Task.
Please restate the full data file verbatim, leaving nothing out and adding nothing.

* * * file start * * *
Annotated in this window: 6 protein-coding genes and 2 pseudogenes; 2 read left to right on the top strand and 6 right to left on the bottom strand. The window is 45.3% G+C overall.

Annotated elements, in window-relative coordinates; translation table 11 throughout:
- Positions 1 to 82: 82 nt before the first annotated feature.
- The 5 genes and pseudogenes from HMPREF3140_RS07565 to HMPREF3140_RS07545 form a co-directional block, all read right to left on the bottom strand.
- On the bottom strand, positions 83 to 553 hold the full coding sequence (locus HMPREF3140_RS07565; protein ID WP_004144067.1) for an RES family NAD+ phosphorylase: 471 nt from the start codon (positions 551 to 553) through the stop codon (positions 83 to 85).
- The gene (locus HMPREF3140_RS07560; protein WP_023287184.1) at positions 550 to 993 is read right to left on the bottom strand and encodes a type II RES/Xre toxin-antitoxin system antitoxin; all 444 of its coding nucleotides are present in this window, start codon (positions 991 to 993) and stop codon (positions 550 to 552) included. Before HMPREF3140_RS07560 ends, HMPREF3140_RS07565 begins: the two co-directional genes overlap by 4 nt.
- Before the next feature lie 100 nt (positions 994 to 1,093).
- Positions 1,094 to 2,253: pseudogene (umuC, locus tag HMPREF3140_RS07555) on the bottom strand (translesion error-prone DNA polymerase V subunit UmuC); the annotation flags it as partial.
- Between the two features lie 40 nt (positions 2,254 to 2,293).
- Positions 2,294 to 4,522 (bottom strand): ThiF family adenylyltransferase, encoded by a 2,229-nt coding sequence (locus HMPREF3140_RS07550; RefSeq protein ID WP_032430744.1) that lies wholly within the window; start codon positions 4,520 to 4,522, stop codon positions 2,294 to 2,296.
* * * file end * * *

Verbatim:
Annotated in this window: 6 protein-coding genes and 2 pseudogenes; 2 read left to right on the top strand and 6 right to left on the bottom strand. The window is 45.3% G+C overall.

Annotated elements, in window-relative coordinates; translation table 11 throughout:
- Positions 1 to 82: 82 nt before the first annotated feature.
- The 5 genes and pseudogenes from HMPREF3140_RS07565 to HMPREF3140_RS07545 form a co-directional block, all read right to left on the bottom strand.
- On the bottom strand, positions 83 to 553 hold the full coding sequence (locus HMPREF3140_RS07565; protein ID WP_004144067.1) for an RES family NAD+ phosphorylase: 471 nt from the start codon (positions 551 to 553) through the stop codon (positions 83 to 85).
- The gene (locus HMPREF3140_RS07560; protein WP_023287184.1) at positions 550 to 993 is read right to left on the bottom strand and encodes a type II RES/Xre toxin-antitoxin system antitoxin; all 444 of its coding nucleotides are present in this window, start codon (positions 991 to 993) and stop codon (positions 550 to 552) included. Before HMPREF3140_RS07560 ends, HMPREF3140_RS07565 begins: the two co-directional genes overlap by 4 nt.
- Before the next feature lie 100 nt (positions 994 to 1,093).
- Positions 1,094 to 2,253: pseudogene (umuC, locus tag HMPREF3140_RS07555) on the bottom strand (translesion error-prone DNA polymerase V subunit UmuC); the annotation flags it as partial.
- Between the two features lie 40 nt (positions 2,254 to 2,293).
- Positions 2,294 to 4,522 (bottom strand): ThiF family adenylyltransferase, encoded by a 2,229-nt coding sequence (locus HMPREF3140_RS07550; RefSeq protein ID WP_032430744.1) that lies wholly within the window; start codon positions 4,520 to 4,522, stop codon positions 2,294 to 2,296.